Tuesday, August 21, 2012

"Sunday Bloody Sunday" - U2


Driven by a ferocious martial drumbeat and a hauntingly universal refrain -- "I can't believe the news today / I can't close my eyes and make it go away" -- "Sunday Bloody Sunday" is one of U2's imperishable anthems. Like another song on this list, The Cranberries' "Zombie", it's inspired by the Irish Troubles: "Bloody Sunday" references the British massacre of 14 demonstrators in Derry on January 30, 1972. But like "Zombie," it also rejects the terrorism of the Irish Republic Army (IRA). The lyrics anyway are general and allusive, and the song has proved readily adaptable in U2 concerts over the years, as a call to resist battle calls and bear aloft a standard of peace.

Like many of U2's great anthems -- think of "I Still Haven't Found What I'm Looking For" on this list, or "One" -- "Sunday Bloody Sunday" has a clear spiritual dimension. It's implicit in the title, but only becomes explicit at the end: "The real battle just begun to claim the victory Jesus won / On Sunday, bloody Sunday ..." Secular progressives may want to snip the entire last verse, which includes those lines, and concentrate on the song's epic essence:

I can't believe the news today
Oh, I can't close my eyes 
And make it go away
How long...
How long must we sing this song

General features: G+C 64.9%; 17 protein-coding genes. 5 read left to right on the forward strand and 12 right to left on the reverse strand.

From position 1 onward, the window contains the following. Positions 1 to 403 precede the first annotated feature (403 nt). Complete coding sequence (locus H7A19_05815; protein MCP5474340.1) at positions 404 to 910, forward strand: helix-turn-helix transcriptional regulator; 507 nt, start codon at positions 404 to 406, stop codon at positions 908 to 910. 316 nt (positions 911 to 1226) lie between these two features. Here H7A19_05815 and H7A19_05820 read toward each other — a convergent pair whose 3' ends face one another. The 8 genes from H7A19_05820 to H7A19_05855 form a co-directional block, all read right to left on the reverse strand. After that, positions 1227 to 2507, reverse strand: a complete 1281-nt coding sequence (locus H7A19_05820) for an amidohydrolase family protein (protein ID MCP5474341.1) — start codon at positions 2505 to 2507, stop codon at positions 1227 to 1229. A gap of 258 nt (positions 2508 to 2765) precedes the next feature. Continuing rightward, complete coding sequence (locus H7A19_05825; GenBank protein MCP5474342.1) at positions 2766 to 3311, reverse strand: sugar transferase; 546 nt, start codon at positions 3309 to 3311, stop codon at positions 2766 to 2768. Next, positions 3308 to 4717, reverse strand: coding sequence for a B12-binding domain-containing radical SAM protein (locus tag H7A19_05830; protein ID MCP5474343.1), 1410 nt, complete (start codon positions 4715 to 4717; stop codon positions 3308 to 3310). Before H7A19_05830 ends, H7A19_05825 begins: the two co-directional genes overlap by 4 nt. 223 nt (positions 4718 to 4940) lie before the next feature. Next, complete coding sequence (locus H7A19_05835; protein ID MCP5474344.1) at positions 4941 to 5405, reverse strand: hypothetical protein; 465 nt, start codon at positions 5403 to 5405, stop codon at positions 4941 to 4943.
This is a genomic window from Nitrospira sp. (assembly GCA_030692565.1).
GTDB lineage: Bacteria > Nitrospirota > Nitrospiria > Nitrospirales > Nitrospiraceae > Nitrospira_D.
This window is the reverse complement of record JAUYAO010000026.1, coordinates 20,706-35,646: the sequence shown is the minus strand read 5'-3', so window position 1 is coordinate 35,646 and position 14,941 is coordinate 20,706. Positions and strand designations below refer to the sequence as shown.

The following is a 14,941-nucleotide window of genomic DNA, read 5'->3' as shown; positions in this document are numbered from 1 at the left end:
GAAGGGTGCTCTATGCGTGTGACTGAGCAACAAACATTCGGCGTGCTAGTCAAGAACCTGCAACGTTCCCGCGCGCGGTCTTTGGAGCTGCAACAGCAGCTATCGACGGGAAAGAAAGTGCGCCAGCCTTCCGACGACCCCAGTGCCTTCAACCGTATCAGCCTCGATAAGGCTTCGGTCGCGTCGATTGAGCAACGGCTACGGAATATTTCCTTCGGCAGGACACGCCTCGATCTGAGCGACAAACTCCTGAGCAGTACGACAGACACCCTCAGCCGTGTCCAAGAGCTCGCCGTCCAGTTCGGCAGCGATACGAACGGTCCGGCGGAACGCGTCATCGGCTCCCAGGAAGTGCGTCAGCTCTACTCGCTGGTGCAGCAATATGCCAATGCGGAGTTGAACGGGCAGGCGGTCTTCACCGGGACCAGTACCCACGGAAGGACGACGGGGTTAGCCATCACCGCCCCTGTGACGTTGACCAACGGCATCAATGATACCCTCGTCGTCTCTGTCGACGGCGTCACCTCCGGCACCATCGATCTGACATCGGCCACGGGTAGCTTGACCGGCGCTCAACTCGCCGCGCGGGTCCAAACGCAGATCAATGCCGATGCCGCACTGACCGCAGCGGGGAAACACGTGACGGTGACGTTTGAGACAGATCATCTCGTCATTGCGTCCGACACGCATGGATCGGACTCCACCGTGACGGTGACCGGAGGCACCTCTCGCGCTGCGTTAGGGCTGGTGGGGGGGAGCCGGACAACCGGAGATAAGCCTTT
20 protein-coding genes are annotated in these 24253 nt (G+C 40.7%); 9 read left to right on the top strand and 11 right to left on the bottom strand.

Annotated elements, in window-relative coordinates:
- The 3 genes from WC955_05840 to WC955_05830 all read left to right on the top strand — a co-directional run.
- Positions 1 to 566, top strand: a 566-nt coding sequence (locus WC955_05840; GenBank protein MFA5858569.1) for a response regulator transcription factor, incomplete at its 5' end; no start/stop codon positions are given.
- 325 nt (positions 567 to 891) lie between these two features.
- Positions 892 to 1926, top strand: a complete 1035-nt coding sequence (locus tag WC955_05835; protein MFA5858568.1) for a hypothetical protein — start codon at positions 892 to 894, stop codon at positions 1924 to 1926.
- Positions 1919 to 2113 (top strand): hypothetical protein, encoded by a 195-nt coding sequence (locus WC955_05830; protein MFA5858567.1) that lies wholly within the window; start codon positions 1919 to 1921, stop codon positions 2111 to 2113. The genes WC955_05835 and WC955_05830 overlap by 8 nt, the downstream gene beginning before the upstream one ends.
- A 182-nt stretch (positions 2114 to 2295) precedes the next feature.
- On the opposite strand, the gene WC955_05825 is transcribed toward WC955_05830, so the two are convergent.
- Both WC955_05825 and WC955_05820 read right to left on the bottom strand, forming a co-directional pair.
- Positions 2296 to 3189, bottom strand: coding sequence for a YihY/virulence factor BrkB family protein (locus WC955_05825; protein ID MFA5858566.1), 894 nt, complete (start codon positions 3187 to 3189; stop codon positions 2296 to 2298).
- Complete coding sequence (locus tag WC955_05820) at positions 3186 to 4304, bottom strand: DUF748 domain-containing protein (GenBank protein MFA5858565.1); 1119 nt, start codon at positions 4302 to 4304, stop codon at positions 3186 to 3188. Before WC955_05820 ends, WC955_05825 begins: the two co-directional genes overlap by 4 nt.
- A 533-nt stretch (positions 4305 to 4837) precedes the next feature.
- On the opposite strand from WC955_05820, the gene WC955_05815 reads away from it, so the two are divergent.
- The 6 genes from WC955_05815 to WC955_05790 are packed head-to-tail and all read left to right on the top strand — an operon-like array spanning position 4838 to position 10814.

How long, how long ...
'Cause tonight ... we can be as one
Tonight ...

Broken bottles under children's feet
Bodies strewn across the dead end street
But I won't heed the battle call
It puts my back up
Puts my back up against the wall

Sunday, bloody Sunday
Sunday, bloody Sunday
Sunday, bloody Sunday

And the battle's just begun
There's many lost, but tell me who has won
The trench is dug within our hearts
And mothers, children, brothers, sisters 
Torn apart

Sunday, bloody Sunday
Sunday, bloody Sunday ...

Here's the original version of "Sunday Bloody Sunday," leading off U2's breakthrough third album, 1983's War:


The version at Red Rocks recorded for the Under a Blood Red Sky live video and album is a barnstormer, with Bono famously declaring: "This song is not a rebel song" (beginning at 2:37):


Undoubtedly the most emotional live performance of the song was filmed in Denver, Colorado for the Rattle and Hum movie and CD, on November 8, 1987 -- the same day that IRA terrorists killed thirteen civilians in a bombing at Enniskillen in Northern Ireland, evoking one of Bono's most passionate declamations from the stage.


The radiant final cut on the War album, "40", was a singalong concert-closer during this period. It echoes the opening lyric of "Sunday Bloody Sunday" with its "How long to sing this song?" refrain. However, its anthemic potential is restricted for secular activists, since the lyrics are so openly religious, drawn from Psalm 40 of the Old Testament.

Other Resources

Available on U2, War (1983), Track 1.

Full lyrics here.

"The Rhetoric of U2's Sunday Bloody Sunday", by Mike Rios.

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